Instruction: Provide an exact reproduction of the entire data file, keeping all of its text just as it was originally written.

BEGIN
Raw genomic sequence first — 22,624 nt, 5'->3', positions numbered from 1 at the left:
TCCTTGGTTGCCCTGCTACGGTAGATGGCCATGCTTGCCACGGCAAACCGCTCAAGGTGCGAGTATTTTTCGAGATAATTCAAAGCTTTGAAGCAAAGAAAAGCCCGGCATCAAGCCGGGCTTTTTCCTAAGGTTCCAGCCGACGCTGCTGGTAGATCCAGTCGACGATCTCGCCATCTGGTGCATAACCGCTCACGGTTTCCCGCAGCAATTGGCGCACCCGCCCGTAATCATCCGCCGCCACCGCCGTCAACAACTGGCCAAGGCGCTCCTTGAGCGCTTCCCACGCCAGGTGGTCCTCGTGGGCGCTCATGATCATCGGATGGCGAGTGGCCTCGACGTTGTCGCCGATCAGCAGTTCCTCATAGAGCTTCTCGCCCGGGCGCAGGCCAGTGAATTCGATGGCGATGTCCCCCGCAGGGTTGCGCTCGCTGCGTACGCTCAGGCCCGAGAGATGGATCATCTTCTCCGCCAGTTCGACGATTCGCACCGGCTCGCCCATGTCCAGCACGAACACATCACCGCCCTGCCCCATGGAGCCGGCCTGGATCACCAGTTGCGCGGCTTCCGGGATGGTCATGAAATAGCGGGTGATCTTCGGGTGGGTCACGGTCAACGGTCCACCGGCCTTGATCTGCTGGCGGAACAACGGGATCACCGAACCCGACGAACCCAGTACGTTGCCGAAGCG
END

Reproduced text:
Raw genomic sequence first — 22,624 nt, 5'->3', positions numbered from 1 at the left:
TCCTTGGTTGCCCTGCTACGGTAGATGGCCATGCTTGCCACGGCAAACCGCTCAAGGTGCGAGTATTTTTCGAGATAATTCAAAGCTTTGAAGCAAAGAAAAGCCCGGCATCAAGCCGGGCTTTTTCCTAAGGTTCCAGCCGACGCTGCTGGTAGATCCAGTCGACGATCTCGCCATCTGGTGCATAACCGCTCACGGTTTCCCGCAGCAATTGGCGCACCCGCCCGTAATCATCCGCCGCCACCGCCGTCAACAACTGGCCAAGGCGCTCCTTGAGCGCTTCCCACGCCAGGTGGTCCTCGTGGGCGCTCATGATCATCGGATGGCGAGTGGCCTCGACGTTGTCGCCGATCAGCAGTTCCTCATAGAGCTTCTCGCCCGGGCGCAGGCCAGTGAATTCGATGGCGATGTCCCCCGCAGGGTTGCGCTCGCTGCGTACGCTCAGGCCCGAGAGATGGATCATCTTCTCCGCCAGTTCGACGATTCGCACCGGCTCGCCCATGTCCAGCACGAACACATCACCGCCCTGCCCCATGGAGCCGGCCTGGATCACCAGTTGCGCGGCTTCCGGGATGGTCATGAAATAGCGGGTGATCTTCGGGTGGGTCACGGTCAACGGTCCACCGGCCTTGATCTGCTGGCGGAACAACGGGATCACCGAACCCGACGAACCCAGTACGTTGCCGAAGCG